Have you played this game?You can rate this game, record that you've played it, or put it on your wish list after you log in.
Playlists and Wishlists
RSS FeedsNew member reviews
Updates to external links
All updates to this page
About the Story
The Solar System’s greatest hero, Galaxy Jones, against the evil Admiral Thallium!
Entrant, Main Festival - Spring Thing 2023
|Average Rating: |
Number of Reviews: 3
Write a review
A campy sci-fi infiltration adventure with some pretty good parser puzzles. There wasn’t a lot to the story, but the banter between your player character Jones and her partner was a fun highlight. Some combat and stealth mixed in with more traditional inventory puzzles.
This is a well-designed parser game, with some nice visuals and a compact design that lets it be played in an hour or two.
You play as Galaxy Jones, crime fighting hero on Mars. Your nemesis has personally invited you to try rescuing a celebrity from his clutches, and you have to fight up his giant tower while facing his taunts.
The game is subdivided into 5 or so areas with roughly similar maps, each one containing its own set of puzzles. Many of these puzzles revolve around combat.
The game has 10 points possible, and each time you get a point, an ascii art GALAXY JONES logo fills the scree. Someone else mentioned they hear a guitar riff every time GALAXY JONES pops up and I have to admit I imagined one too.
I liked the writing and the gameplay. The game is overall polished, although I had a couple of times I felt like I was fighting the parser, particularly with trying to do anything with the cable in the first half of the game (Spoiler - click to show)like I tried to put it on the claw, attaching it to the cables outside on the ledge which weren't implemented, throwing it at another ledge). But I ended up figuring things out. These are just minor issues, and I suspect that most parser fans will enjoy this game. If there were an update tidying up things, I'd probably boost this to a 5 star rating.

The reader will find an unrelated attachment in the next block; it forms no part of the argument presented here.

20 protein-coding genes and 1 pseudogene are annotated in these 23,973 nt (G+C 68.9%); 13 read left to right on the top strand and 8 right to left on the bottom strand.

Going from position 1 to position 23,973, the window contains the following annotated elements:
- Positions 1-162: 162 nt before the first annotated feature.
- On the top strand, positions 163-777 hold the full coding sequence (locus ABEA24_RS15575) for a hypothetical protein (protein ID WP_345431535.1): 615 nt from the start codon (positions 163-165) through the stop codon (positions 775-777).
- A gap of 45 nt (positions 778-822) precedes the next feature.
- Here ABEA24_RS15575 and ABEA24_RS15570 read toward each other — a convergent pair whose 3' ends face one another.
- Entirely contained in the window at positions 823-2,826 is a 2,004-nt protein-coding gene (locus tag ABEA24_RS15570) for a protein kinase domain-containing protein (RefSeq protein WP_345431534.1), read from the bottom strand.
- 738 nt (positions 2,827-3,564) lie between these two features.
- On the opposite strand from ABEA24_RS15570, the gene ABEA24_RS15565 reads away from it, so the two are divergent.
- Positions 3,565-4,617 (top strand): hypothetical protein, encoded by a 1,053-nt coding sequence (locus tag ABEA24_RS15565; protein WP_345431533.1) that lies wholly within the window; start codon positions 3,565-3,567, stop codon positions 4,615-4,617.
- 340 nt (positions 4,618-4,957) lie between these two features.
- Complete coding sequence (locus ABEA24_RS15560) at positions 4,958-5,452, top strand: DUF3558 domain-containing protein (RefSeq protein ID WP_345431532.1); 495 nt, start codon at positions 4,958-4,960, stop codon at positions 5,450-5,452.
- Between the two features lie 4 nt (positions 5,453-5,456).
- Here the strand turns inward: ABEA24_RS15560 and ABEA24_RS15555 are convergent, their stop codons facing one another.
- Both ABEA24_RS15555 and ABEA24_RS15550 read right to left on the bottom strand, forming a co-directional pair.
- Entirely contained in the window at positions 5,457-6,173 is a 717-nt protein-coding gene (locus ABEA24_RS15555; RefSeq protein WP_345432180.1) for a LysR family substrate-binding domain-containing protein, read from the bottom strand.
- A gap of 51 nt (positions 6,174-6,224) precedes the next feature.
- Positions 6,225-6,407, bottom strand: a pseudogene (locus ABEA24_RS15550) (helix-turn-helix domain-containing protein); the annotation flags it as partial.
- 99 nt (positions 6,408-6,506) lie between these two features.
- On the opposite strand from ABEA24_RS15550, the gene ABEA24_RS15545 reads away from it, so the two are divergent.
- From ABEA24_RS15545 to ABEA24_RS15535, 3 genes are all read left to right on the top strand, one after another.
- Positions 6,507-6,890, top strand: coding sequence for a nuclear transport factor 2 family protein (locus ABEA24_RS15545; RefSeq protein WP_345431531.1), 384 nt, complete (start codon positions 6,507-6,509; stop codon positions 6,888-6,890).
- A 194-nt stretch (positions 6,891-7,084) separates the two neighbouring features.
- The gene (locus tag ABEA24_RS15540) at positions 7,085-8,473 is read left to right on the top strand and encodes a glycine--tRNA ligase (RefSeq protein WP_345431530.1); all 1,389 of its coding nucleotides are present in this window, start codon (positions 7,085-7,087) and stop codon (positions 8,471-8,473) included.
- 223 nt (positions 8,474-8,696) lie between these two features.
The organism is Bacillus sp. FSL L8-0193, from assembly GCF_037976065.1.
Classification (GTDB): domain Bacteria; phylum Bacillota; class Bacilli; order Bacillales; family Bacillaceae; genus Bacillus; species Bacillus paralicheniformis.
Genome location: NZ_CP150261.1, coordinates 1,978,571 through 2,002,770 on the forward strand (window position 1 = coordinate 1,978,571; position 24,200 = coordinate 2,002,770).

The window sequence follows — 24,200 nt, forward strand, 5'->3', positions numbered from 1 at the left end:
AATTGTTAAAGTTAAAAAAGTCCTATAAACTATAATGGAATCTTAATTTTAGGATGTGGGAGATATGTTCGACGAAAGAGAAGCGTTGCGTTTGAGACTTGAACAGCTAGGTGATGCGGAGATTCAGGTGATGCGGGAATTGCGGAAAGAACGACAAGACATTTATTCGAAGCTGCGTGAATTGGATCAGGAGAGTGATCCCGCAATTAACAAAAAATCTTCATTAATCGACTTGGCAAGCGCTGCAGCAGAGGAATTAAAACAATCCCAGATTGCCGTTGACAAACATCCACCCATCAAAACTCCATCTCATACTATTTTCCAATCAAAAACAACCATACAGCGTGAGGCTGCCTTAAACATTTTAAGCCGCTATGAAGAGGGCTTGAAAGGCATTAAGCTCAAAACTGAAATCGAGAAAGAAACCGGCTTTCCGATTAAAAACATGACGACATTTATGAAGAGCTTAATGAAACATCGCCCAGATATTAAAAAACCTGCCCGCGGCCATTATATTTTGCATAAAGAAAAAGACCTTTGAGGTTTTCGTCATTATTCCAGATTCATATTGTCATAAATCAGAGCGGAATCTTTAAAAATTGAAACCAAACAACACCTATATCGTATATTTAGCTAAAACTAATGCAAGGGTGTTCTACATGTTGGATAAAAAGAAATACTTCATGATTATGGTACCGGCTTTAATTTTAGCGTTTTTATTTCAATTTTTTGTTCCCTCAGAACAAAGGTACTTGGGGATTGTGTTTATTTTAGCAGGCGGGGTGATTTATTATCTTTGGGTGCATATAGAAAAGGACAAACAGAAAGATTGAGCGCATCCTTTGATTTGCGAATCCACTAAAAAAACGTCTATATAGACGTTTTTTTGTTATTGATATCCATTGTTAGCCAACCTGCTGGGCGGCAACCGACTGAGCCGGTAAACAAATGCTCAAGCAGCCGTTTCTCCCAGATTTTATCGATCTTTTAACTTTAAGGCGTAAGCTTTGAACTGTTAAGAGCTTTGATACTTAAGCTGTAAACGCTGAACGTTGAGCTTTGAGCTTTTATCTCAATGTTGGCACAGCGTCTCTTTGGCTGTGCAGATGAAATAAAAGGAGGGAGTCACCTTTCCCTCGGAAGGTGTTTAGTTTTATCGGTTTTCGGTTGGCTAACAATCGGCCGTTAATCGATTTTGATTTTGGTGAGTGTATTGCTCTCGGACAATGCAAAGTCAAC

Adapted from a SpringThing23 Review
Playtime: 2 hrs, finished. FOR NOW.
Like [REDACTED] years ago I went through a phase where I was fascinated by the pulp magazines of the 30’s and 40’s. High Adventure, against a backdrop of first draft wild ideas and third-hand science knowledge, delivered on an insane monthly deadline. These ingredients created some propulsive, wonderfully goofy, imminently readable stories. Not for nothing, the source of the word ‘pulpy’ as a narrative type. (Also yes, so much racism and sexism.)
Galaxy Jones is a wonderful echo of those tales - Buck Rogers and Flash Gordon without the White Man’s Burden. The game makes the crucial choice to cut away all the problematic baggage without comment or fanfare, and give us the straight uncut adrenaline. It would have to REAAALLY drop the ball to lose me, and it didn’t.
As a parser game, there were rough spots. Quite a few unimplemented nouns:
"[...] the dock features several dozen speeder bays. Only a few are
filled right now. [...]
"There's nothing like that nearby."
Or worse, then:
"Galaxy One [...]"
This kind of thing happened often enough that it left an impression, but the piece is so tightly paced it doesn’t let you dwell on it in the moment. Most commands give a concise and often amusing 1-2 lines max in response. The thing is sprinkled but not drowned with dry humor and pulpy spice, letting your internal Buck Rogers fan fill in what’s necessary behind the nicely thematic cues. This gives the whole narrative an internal momentum, like ‘no time for details, here’s what’s important, quick, what’s next?’ It is such a successful marriage of form and function. The pace is further reinforced with relatively spartan locations, again discouraging extended loitering. When you do get more than 4 lines of response, it immediately conveys, ‘wait, this is big!’